David Miles said there was a “reasonable” argument for the Bank of England to raise interest rates at its meeting last week in order to avoid faster tightening in future.
“I thought there was a case for beginning the journey now,” the BOE policy maker said in an interview in London on Monday as he explained how close he came to voting for higher borrowing costs at his final meeting on the Monetary Policy Committee. “It was a perfectly reasonable case.”
In the end, only one of the nine-member MPC, Ian McCafferty, wanted to increase the benchmark interest rate from a record-low 0.5 percent even as the panel projected above-target inflation in three years. Most economists had anticipated that at least one other official would push for tightening.
“Sterling had gone up a bit, oil prices had fallen a bit, there were somewhat ambiguous signals from the labor market, but on balance it was a set of economic news that probably reduced at least the near-term inflation profile by a non-trivial amount,” Miles said. “For me that was what made the decision ultimately one to keep policy on hold.”
He suggested that the decision wasn’t an easy one.
“Ian McCafferty came out on one side of that and I was on the other side, but it wasn’t a compelling clear-cut case one way or the other for me,” Miles said.
“It may be the feeling of several other members that they also thought there wasn’t a compelling case but the arguments were perfectly reasonable,” said Philip Shaw, chief economist at Investec Securities in London. “It does suggest that the committee as a whole could well be placing a fair amount of weight on trends in unemployment over the coming months.”
Data on Wednesday will probably show that both the unemployment rate and wage growth excluding bonuses were unchanged in the second quarter from the three months through May, according to economist estimates. Both increased in the latter period, creating a mixed picture for policy makers.
Miles, who joined the MPC in 2009 and is also a professor of financial economics at Imperial College Business School in London, will leave the committee on Aug. 31, to be replaced by Brevan Howard Asset Management economist Gertjan Vlieghe.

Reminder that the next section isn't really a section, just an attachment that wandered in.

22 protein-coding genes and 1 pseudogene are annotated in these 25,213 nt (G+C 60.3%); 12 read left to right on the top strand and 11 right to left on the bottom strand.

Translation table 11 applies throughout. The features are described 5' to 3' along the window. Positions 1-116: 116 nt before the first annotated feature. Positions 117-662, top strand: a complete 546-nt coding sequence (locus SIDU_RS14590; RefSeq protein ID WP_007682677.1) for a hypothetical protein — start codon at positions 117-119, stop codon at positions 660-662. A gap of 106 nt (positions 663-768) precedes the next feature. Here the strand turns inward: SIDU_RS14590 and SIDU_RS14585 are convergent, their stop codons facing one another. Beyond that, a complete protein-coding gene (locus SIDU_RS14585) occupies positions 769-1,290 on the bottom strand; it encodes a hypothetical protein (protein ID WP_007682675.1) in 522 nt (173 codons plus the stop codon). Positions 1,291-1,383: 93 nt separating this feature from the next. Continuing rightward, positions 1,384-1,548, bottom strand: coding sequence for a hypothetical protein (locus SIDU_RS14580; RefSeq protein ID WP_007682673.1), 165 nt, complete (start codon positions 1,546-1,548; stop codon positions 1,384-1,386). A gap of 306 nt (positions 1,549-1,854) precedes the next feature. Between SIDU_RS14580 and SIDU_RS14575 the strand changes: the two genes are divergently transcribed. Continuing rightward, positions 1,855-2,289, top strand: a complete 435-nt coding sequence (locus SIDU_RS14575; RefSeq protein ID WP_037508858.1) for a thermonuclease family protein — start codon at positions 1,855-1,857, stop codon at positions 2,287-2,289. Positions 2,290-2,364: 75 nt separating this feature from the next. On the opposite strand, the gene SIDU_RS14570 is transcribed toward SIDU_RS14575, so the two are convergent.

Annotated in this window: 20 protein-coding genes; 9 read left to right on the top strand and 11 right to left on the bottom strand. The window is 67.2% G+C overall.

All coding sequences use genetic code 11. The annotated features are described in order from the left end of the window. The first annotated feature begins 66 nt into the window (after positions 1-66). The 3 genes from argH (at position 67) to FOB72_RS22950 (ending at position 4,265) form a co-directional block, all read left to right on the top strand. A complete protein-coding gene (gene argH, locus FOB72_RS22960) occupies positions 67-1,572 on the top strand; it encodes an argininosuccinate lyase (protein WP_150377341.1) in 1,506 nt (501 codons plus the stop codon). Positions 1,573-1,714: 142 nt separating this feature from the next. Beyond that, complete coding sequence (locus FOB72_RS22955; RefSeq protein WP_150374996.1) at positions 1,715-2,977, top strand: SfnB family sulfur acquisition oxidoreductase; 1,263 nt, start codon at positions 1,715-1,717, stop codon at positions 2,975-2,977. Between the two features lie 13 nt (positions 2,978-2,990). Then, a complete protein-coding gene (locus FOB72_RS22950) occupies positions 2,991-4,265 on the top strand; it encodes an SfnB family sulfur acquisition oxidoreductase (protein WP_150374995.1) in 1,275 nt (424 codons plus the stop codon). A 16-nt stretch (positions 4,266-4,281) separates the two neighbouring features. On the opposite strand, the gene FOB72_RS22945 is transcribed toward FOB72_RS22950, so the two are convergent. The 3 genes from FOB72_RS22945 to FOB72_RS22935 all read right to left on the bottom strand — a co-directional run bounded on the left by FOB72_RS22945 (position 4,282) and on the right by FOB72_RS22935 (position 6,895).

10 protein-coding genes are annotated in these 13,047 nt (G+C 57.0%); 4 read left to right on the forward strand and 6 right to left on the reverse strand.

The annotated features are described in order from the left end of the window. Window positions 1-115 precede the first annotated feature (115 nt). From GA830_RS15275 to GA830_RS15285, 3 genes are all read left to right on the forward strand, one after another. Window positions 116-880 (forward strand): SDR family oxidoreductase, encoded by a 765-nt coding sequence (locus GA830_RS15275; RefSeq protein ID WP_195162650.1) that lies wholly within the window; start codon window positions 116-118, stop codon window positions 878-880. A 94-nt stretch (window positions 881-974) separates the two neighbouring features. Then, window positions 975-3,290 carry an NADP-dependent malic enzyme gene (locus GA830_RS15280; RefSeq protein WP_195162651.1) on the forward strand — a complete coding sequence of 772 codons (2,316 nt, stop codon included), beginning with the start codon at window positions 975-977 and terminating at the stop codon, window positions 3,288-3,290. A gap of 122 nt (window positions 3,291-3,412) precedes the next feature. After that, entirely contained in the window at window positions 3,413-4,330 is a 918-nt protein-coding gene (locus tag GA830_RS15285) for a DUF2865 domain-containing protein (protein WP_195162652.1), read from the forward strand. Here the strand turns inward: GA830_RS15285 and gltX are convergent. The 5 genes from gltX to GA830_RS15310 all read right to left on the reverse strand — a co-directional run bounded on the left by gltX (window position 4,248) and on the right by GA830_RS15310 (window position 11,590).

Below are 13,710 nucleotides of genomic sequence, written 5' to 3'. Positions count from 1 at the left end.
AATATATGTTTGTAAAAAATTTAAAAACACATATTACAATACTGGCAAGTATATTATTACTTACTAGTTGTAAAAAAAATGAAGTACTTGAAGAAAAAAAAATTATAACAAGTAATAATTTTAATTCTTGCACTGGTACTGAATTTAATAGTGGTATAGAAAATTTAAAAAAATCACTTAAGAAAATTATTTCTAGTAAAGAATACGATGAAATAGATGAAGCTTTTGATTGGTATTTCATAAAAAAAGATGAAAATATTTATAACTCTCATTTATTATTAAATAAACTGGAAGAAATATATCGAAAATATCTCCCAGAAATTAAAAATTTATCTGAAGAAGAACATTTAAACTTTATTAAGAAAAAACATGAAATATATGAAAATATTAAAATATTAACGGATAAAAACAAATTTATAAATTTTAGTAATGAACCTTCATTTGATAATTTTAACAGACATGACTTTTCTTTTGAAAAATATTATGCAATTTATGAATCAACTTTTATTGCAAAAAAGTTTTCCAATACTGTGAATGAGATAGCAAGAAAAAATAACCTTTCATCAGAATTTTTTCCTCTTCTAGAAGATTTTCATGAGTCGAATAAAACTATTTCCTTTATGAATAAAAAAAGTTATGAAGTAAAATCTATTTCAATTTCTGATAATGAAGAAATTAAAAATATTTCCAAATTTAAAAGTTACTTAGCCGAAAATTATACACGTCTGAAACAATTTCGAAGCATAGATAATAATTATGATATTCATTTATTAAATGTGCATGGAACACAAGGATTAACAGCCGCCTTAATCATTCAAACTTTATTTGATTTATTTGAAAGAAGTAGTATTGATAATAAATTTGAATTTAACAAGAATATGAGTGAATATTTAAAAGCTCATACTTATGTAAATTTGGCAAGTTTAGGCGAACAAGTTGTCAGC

The policy maker, speaking in his office at the BOE, said the date of the first interest-rate increase is less significant than the overall path of borrowing costs. It’s likely that in two to three years’ time, inflation will be around the 2 percent target, spare capacity will be “all but gone,” and the economy will be growing at 2.5 percent to 3 percent a year over that time, he said.
“You might consider that an environment in which monetary policy might move back to a more neutral level,” Miles said.
“Supposing you thought that where you might want to get to, 2 1/2 to three years down the road, is 2.5 to 3 percent on interest rates, so you need 200 to 250 basis points of increases in rates, and you wanted to grow gradually,” he said. “That’s quite consistent with not immediately increasing interest rates, but at the same time you wouldn’t expect to be waiting around many, many months and well into next year before you started this journey.”
Miles cautioned that delaying an increase might require faster tightening.
“The longer you leave it, the slightly more steep that trajectory becomes,” he said.
The outgoing MPC member, who now plans to refocus on his academic work at Imperial, offered one tip for his successor.
“Enjoy the wonderful tranquility of meetings when nobody has a Blackberry,” Miles said, reffering to the MPC’s main policy gatherings. “In the meetings it’s a blissfully Blackberry-free few hours. It’s wonderful.”